Santa Rosa City Council approves measures to speed new housing projects
Santa Rosa streamlined its approval process for housing projects Tuesday in its latest effort to tackle the city’s post-fire housing crisis. But the move came over the objections of some council members and interest groups who felt less regulation could have unintended consequences.
The City Council approved measures meant to make it faster and cheaper for a wide variety of housing projects to win approval by limiting review by the city’s seven-member Design Review Board.
Since November, properties within areas that burned during the October wildfires have enjoyed expedited permit review and other measures meant to smooth the rebuilding effort, and city planners came up with ways to expand similar measures to other parts of the city.
As the proposal was getting mired in late-night amendments, Councilman Tom Schwedhelm urged his colleagues to be bold and support the measures and trust that city staff would manage the streamlined process responsibly.
“If we don’t take some risks we’re never going to change our status here,” Schwedhelm said. “Yes it’s outside of the burn area. It’s for the whole city because the whole city needs more housing.”
But he couldn’t muster a unanimous vote, as Councilwoman Julie Combs and Vice Mayor Chris Rogers expressed concern the measures were overly broad and legally questionable.
Combs made the case that the streamlining should only apply to projects in the city’s priority development areas, which are zones located around train stations, Highway 101 and parts of Roseland that have been deemed most appropriate for higher-density housing.
Residents in those areas largely understand that their neighborhoods are slated for more housing, while other parts of town may be blindsided by significant additional housing under an expedited review process, Combs said.
“I’m very uncomfortable with subjecting our residents to the level of unpredictability that this is going to create for them,” she said.
Community groups including Greenbelt Alliance, the open space advocacy group, made a similar case.
But David Guhin, director of the city’s Planning and Economic Development department said limiting the measures to just priority development areas would limit the effectiveness of the tool to make housing development easier. Altogether, Santa Rosa lost more than 3,000 homes in the October fires, which destroyed nearly 5,300 homes countywide.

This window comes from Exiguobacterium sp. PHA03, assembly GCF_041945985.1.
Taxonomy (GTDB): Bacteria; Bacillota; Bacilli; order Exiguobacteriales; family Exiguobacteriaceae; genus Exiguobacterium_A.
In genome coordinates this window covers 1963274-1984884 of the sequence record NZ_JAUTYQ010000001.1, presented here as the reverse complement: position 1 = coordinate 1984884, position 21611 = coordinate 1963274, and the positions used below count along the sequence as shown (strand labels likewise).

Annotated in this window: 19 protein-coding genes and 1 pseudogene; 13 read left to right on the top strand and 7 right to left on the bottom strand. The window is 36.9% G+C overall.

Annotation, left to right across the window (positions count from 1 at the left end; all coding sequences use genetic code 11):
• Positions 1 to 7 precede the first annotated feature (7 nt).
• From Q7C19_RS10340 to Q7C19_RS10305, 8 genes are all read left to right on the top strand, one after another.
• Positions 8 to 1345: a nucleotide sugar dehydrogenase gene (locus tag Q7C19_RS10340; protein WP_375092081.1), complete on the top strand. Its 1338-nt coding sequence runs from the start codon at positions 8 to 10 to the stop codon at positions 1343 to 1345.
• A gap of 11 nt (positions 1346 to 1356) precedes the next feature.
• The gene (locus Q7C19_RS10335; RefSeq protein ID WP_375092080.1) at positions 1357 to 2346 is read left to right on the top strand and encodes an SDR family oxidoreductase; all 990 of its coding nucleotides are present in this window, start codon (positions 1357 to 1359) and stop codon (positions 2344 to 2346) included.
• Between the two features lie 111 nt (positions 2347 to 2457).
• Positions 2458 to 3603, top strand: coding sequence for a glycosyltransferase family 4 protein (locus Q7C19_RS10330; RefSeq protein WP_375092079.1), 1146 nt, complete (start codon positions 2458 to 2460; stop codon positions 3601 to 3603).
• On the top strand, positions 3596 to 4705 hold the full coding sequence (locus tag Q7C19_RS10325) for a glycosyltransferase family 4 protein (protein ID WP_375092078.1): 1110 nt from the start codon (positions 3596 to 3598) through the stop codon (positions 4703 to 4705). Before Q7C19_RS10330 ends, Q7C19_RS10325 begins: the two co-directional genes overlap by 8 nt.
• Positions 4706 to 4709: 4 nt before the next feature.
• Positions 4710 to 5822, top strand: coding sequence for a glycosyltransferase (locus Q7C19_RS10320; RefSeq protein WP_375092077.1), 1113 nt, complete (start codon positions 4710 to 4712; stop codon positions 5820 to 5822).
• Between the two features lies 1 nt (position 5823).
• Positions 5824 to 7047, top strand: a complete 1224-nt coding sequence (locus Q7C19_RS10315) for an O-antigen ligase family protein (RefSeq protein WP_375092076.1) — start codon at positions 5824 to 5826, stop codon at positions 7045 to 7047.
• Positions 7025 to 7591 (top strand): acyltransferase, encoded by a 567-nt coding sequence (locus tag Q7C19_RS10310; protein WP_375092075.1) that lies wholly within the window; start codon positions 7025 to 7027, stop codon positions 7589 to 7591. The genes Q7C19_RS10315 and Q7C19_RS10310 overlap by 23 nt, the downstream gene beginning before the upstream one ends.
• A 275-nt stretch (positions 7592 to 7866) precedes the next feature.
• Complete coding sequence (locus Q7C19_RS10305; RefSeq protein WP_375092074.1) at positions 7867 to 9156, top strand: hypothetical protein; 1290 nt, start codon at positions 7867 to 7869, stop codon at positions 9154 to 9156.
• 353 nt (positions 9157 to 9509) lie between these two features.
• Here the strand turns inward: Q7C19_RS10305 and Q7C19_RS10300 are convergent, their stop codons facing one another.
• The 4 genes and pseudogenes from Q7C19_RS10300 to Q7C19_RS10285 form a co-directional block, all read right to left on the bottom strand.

Concerns about the proposal centered partly on its application to a long list of projects considered housing. That included child care facilities, mobile home parks, multifamily apartments, mixed-use projects, single-room occupancy, some single-family homes and emergency shelters.
The concern about homeless shelters popping up in neighborhoods with less review than people have come to expect gave some council members pause, but Councilmember Jack Tibbetts came up with a solution other council members accepted.
Tibbetts said he didn’t want to see homeless services concentrated even more than they already are downtown and in the southwest. He proposed new facilities approved under the expedited process in other neighborhoods be limited to 10 residents, and the council agreed.
He also called for the $475 fee to appeal staff decisions to be cut in half, and for the streamlining measures to be reviewed by the council in each of the next three years to ensure they were working properly.
The council moved forward even though it received a 20-page letter Tuesday from veteran environmental attorney Richard Drury arguing that the ordinance was an overreach.
He said it was appropriate for the city to take extraordinary measures to make it easier for people to build in burn areas, but that it was completely inappropriate to limit public review for projects elsewhere.
He argued the ordinance “essentially allowed wholesale redevelopment of large swaths of the city that were completely unaffected by the fires without public review, without public involvement, without the normal hearing process that the public has become used to.”
City planning staff stressed there would still be significant review of projects, including pre-application neighborhood meetings and a concept review meeting at the Design Review Board for projects over 10,000 square feet. City planning staff will be responsible for upholding the city’s strict design guidelines.
Responding to concerns that the measures might change the face of the city for years to come, Peter Rumble, executive director of the Santa Rosa Metro Chamber, said he’d welcome that.
“Right now the face of the city is no housing for you,” he said. “So if it does change the face of the city, that might be a good thing.”
You can reach Staff Writer Kevin McCallum at 707-521-5207 or email@example.com. On Twitter @srcitybeat.